I think the temperature sensors in the batteries are nor a problem, because from the begining the amps are limited no more than 50.

I have LINK 2000 monitor, I think it is not the problem

So, my guessing is the batteries itself limit the load even in charging or bulk step.

By the way, I got better result loading the GEN with 110 lamps (8 x 200 Watts)
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Old 06-05-2015, 21:15   #10
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Re: Charging Dilemma .

Allan, for one thing your cables from the alternator are to small. If you look at the wire size calculator here: DC Cable Sizing Tool - Wire Size Calculator - MM2 & AWG - solar-wind.co.uk

you find that for a 6 m cable length (3 m there 3 m back) for a 3% drop at 14.4 volts and 120 amps you should be using 70mm sq. cable. The short run of 16mm sq. cable could be a problem depending on where your sense wire comes from. I used 14.4 volts because I don't know what voltage is recommended for Lead Crystal batteries.

Granted that you will not always be putting out 120 amps but your alternator should be capable of that. That means that the short section of 16mm sq. cable is greatly undersized. You should at least replace the short sections of 16mm sq. cable with matching 50mm sq. cable. You are still probably adding to your charge time by having excessive voltage drop on the 50mm sq. cable but you will need to measure that yourself and that shouldn't be a problem if your sense wire comes directly from the battery + terminal.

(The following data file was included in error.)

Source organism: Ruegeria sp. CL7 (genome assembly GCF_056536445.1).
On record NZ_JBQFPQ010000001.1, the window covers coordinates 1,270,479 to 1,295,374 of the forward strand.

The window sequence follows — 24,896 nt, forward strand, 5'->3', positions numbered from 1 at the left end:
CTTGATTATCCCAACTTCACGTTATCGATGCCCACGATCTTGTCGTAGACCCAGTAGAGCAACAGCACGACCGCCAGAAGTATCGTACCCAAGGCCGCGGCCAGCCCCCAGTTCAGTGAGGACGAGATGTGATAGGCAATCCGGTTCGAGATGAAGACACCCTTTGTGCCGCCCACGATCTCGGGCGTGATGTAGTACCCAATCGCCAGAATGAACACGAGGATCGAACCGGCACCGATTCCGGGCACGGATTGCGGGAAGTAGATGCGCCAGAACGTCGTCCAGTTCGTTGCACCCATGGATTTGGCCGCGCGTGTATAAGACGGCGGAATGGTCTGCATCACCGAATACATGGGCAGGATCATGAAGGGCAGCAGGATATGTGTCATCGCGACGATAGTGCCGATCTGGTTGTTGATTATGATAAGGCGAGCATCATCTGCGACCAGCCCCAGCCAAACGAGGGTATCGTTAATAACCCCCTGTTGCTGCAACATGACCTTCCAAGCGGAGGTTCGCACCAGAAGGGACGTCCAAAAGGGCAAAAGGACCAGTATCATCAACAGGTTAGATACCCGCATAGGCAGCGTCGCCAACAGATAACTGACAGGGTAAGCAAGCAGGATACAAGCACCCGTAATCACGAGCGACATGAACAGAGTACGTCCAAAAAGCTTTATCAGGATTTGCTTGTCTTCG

It is recommended that a 150 amp alternator be adjusted by the regulator to about 120 amp max output to keep it running below its max temperature. Do you have an IR temp sensor? They come in very handy for checking alternators, engines, cable connections, etc. That and a clamp on amp meter and accurate digital voltmeter will help you troubleshoot the problem. I can't see you toolbox so I just thought I would mention that.
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Old 07-05-2015, 03:54   #11
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Re: Charging Dilemma .

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Originally Posted by DeepFrz View Post
Allan, for one thing your cables from the alternator are to small. If you look at the wire size calculator here: DC Cable Sizing Tool - Wire Size Calculator - MM2 & AWG - solar-wind.co.uk
Just wanted to thank you for the great link!
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Old 07-05-2015, 10:36   #12
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Re: Charging Dilemma .